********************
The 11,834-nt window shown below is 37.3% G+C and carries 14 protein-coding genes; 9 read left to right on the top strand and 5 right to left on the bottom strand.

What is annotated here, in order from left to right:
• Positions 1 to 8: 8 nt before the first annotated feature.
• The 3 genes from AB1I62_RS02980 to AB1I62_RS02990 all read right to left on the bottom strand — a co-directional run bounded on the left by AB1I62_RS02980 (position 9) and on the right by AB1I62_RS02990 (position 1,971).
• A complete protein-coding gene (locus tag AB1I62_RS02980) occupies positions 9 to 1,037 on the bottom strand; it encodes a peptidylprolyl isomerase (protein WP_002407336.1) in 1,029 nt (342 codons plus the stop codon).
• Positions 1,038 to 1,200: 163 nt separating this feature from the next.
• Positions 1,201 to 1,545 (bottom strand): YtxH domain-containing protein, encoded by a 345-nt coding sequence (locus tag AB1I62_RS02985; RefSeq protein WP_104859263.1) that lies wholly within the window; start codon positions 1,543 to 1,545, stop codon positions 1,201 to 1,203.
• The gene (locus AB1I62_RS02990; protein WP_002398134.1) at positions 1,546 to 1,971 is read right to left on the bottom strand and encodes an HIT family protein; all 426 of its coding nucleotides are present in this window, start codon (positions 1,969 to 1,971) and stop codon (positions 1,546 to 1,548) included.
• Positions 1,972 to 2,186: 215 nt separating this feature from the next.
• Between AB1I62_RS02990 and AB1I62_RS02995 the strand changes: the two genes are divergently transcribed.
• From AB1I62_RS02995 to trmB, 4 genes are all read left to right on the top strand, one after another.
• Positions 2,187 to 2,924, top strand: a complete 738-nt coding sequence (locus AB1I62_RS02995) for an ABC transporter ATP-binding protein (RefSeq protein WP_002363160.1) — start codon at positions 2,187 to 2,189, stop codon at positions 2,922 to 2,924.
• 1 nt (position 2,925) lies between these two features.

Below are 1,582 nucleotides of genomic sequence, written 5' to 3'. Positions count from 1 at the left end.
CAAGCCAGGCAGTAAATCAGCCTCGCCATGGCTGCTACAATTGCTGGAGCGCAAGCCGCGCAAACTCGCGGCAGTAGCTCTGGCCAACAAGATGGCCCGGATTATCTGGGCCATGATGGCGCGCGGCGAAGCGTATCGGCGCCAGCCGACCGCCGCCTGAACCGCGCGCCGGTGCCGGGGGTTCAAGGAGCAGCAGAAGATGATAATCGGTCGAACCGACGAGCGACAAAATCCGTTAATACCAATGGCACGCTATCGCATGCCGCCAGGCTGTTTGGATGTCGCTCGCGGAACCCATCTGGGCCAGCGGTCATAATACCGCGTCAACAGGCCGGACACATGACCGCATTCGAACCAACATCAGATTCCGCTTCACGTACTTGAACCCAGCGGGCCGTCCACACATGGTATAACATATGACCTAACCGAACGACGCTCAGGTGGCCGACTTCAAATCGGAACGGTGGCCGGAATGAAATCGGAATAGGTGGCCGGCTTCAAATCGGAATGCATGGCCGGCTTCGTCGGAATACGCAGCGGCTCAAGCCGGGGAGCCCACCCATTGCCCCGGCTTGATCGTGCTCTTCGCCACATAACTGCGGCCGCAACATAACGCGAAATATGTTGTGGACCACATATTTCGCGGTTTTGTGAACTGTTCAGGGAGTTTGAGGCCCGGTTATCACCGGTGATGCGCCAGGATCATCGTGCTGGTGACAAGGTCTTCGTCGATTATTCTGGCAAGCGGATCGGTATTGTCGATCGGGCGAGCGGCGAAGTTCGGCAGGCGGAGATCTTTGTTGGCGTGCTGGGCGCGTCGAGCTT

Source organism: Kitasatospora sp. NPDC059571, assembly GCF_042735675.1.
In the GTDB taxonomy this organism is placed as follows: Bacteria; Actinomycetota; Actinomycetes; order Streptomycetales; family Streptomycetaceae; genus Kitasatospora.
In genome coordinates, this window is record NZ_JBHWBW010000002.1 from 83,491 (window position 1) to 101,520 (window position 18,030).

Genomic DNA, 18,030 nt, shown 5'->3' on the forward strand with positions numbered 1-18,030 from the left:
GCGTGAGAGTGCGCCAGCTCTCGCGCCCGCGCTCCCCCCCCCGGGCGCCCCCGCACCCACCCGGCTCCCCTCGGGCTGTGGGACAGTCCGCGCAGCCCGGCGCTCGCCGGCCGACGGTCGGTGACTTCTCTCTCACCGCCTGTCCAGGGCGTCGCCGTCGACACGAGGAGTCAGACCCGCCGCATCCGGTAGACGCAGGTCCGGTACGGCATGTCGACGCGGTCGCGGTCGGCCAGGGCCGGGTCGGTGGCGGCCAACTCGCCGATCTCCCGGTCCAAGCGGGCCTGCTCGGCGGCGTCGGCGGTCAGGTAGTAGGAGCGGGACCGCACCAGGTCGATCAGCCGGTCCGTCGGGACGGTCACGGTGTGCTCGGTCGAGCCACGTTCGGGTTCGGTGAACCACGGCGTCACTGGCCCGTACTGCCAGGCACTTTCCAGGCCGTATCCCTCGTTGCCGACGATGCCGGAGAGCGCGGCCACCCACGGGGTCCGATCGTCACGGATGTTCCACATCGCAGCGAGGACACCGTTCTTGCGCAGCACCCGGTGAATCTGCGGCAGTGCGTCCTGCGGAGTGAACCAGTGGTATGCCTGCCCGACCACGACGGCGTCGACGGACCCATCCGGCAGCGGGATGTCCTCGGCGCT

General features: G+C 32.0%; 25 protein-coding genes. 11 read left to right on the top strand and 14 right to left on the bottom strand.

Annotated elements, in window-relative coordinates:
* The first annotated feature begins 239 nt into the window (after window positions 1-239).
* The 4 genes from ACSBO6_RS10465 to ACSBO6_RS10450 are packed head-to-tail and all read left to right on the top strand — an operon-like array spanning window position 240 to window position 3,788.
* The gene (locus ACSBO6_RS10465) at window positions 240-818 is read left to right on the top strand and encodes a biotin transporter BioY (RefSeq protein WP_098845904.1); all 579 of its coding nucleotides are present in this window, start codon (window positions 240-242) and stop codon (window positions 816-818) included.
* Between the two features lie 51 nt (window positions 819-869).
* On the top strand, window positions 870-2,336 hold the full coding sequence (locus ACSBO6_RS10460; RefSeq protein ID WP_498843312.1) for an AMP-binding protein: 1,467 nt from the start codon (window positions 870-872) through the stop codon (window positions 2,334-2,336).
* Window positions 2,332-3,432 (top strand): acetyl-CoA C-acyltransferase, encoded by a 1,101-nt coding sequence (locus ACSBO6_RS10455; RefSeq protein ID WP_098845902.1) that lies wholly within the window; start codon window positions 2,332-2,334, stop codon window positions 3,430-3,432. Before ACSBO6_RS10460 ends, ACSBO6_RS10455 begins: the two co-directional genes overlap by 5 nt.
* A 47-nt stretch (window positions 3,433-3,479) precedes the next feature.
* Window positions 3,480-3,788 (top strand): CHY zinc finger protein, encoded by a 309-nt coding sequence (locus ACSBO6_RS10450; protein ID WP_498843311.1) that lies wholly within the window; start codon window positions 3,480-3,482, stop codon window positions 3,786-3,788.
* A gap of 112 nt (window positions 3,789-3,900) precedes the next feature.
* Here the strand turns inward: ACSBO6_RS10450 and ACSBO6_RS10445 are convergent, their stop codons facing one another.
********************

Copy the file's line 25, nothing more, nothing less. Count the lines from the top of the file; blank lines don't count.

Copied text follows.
* The gene (locus ACSBO6_RS10465) at window positions 240-818 is read left to right on the top strand and encodes a biotin transporter BioY (RefSeq protein WP_098845904.1); all 579 of its coding nucleotides are present in this window, start codon (window positions 240-242) and stop codon (window positions 816-818) included.